“Her success as a teacher stems from two qualities: enthusiasm for the content and a genuine connection to students,” wrote W. Dale Green, dean of the Warnell School of Forestry and Natural Resources.
A commitment to each student as an individual—in the classroom, outside of the classroom and beyond their time at the University of Georgia—is a defining theme of Navarro’s impact as a teacher and mentor.
Navarro teaches on campus, online and study abroad courses for undergraduate and graduate students, and she developed and teaches the department of agricultural leadership, education, and communication’s new Ph.D. capstone course. She has been particularly successful at creating active learning environments using techniques such as case studies, group analysis, mind maps, Post-It parades, jigsaw discussions (where students take the role of both experts and learners), creative assignments and reflections. Most importantly, students point out her ability to make active learning work.
“Dr. Navarro gave me the reins to my education and empowered me to make decisions about my learning experience, decisions that would lead me to continually ask questions and seek their answers,” wrote one former student. “She made me a lifelong learner.”
Navarro’s passion for students reaches outside the classroom. She teaches study abroad and service-learning courses, mentors students working on capstone projects and internships and guides undergraduate researchers. She has received more than 40 awards for excellence in teaching, as well as the President’s Fulfilling the Dream Award and the D.W. Brooks Diversity Award.
“It is impressive how devoted she is to students, and how she listens, explores opportunities, and empowers students to become the best versions of themselves,” wrote Jennifer Waldeck, head of the department of agricultural leadership, education and communication. “Students feel heard, supported, guided, encouraged. They know she has high expectations of them. As a result, they are happier and work harder, better and with more passion.”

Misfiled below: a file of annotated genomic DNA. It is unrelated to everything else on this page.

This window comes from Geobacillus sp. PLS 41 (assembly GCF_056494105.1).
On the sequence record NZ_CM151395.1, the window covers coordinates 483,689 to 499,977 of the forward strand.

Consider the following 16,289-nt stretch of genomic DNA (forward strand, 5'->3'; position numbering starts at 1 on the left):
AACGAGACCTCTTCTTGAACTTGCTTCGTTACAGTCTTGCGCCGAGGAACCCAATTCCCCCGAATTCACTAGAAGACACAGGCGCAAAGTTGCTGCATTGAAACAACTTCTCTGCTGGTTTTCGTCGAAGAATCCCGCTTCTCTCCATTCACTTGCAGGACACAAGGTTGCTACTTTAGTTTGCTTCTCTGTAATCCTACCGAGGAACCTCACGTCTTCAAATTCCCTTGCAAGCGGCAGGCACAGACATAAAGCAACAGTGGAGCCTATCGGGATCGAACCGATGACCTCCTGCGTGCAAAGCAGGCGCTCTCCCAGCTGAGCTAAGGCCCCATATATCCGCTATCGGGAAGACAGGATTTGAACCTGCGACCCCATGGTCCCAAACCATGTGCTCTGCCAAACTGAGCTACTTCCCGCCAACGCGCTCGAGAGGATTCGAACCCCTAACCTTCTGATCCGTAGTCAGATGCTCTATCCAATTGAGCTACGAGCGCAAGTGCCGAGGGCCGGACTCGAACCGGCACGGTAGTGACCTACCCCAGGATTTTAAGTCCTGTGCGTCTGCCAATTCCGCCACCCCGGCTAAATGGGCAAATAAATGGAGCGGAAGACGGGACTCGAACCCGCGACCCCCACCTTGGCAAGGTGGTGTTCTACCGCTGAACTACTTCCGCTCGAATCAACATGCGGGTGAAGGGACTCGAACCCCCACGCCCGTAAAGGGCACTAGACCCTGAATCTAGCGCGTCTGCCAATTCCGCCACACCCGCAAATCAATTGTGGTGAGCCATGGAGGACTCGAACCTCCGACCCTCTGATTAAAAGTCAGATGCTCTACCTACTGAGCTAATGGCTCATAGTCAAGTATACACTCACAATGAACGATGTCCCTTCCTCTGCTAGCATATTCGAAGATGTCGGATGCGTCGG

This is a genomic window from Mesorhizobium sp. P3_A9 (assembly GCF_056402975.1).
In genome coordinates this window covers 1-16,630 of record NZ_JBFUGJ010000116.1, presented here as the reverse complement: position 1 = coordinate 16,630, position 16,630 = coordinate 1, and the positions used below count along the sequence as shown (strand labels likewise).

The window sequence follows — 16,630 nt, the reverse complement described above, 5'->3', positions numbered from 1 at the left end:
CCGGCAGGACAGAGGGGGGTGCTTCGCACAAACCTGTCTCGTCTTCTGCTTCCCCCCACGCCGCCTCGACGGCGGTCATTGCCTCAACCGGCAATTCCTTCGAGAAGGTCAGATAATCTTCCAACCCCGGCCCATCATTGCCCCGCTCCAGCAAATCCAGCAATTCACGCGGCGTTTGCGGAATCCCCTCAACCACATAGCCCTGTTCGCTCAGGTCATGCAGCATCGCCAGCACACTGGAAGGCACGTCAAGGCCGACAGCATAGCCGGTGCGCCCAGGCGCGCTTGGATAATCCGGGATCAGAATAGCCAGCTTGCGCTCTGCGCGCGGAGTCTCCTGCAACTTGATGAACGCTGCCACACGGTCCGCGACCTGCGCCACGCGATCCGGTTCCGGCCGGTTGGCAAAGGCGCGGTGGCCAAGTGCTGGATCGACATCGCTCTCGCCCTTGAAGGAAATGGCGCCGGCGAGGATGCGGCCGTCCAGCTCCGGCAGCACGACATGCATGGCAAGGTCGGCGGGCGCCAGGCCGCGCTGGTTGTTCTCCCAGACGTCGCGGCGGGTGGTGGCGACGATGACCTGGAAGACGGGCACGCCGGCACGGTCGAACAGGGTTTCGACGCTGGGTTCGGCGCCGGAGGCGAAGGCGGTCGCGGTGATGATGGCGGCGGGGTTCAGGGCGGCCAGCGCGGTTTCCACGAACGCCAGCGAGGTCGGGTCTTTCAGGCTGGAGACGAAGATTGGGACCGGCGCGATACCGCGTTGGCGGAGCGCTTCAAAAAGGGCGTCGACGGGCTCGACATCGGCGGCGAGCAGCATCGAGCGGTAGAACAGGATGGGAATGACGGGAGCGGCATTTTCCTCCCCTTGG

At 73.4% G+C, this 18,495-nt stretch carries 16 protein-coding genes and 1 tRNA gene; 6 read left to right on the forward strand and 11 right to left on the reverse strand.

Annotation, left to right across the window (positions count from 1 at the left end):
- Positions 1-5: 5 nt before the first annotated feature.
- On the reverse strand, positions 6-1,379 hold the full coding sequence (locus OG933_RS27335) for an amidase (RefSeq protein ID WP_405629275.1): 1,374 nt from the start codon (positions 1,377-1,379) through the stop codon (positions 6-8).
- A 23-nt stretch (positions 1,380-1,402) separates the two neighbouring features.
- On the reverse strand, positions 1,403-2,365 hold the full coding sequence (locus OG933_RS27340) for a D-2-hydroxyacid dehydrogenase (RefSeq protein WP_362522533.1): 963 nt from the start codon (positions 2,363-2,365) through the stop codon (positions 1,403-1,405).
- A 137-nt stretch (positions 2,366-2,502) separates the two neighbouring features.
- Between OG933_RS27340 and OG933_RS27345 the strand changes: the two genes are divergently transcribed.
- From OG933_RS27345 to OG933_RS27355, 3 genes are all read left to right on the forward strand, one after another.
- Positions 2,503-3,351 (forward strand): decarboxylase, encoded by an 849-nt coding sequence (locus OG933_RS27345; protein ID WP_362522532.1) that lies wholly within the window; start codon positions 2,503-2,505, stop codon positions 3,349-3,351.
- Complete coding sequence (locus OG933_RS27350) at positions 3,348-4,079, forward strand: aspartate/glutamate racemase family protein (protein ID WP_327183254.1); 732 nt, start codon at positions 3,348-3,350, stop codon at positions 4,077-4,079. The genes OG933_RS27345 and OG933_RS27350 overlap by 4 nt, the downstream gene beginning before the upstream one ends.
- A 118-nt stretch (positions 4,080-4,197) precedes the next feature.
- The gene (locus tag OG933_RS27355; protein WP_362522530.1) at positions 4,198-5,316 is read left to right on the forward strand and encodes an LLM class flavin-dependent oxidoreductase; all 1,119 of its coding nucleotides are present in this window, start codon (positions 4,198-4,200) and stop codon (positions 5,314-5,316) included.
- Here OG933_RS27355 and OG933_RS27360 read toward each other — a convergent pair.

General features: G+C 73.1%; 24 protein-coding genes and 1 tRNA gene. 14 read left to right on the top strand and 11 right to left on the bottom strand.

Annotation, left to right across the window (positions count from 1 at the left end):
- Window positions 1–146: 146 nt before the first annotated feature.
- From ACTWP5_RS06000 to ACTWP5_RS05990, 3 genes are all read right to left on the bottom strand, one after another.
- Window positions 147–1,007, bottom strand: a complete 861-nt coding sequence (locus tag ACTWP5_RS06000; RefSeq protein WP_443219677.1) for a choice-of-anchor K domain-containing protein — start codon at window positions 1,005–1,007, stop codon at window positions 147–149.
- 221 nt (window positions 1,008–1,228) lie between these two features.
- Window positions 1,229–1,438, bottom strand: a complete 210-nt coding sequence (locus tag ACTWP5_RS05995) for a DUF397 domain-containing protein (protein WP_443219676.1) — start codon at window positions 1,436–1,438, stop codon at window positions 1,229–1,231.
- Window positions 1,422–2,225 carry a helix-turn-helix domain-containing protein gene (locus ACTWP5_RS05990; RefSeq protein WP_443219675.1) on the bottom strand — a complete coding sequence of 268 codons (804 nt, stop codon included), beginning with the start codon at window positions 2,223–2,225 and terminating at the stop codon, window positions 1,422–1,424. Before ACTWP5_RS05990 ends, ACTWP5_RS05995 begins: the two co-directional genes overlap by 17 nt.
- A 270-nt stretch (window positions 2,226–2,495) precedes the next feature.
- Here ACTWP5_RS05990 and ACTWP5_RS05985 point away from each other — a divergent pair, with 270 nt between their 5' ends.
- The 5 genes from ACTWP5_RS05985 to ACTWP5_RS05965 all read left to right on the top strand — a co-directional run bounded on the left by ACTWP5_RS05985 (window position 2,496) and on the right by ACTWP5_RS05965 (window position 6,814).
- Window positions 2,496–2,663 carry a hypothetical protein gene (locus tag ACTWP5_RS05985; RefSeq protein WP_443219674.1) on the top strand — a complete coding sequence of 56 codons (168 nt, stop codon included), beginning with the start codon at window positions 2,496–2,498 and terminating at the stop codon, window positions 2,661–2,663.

Through her innovative teaching and commitment to service-learning, Skobba has transformed communities across Georgia into classrooms and provided students with valuable hands-on learning experiences.
Students in Skobba’s housing management and policy classes have learned how to assess neighborhood housing conditions, conducted focus groups with Lithonia residents on barriers to homeownership, collected stories from residents of Athens’ West Broad neighborhood and conducted a statewide survey on housing access for low-income citizens. By linking coursework to the Georgia Initiative for Community Housing, these projects benefit both students and the communities participating in the program.
“I seek to support students’ success by creating conditions for student learning and by building trusting, respectful relationships with them,” Skobba said. “I believe that career-long learning and growth are essential for me to be an effective teacher.”
A member of the UGA faculty since 2011, Skobba’s honors include the Russell Award for Excellence in Undergraduate Teaching, the Service-Learning Research Excellence Award and Bill and June Flatt Outstanding Teacher of the Year Award. She is a Lilly Teaching Fellow and served as assistant director of the program from 2017 to 2020.
“Dr. Skobba is a fountainhead of ideas, a tremendous leader and a visionary,” wrote Swarn Chatterjee, head of the department of financial planning, housing and consumer economics in the College of Family and Consumer Sciences. “Her complete dedication to students and her enthusiasm for service learning while making a difference to the community make her an amazing mentor for all the students in our program.”
The Meigs Professorship, sponsored by the Office of the Senior Vice President for Academic Affairs and Provost, includes a permanent salary increase of $6,000 and a one-time discretionary fund of $1,000. Meigs Professors are nominated by their school or college and chosen by a committee consisting of 12 faculty members, two undergraduate students and one graduate student.
More information about the Josiah Meigs Distinguished Teaching Professorships is at provost.uga.edu/resources/faculty-resources/professorships/josiah-meigs-distinguished-teaching-professorships/.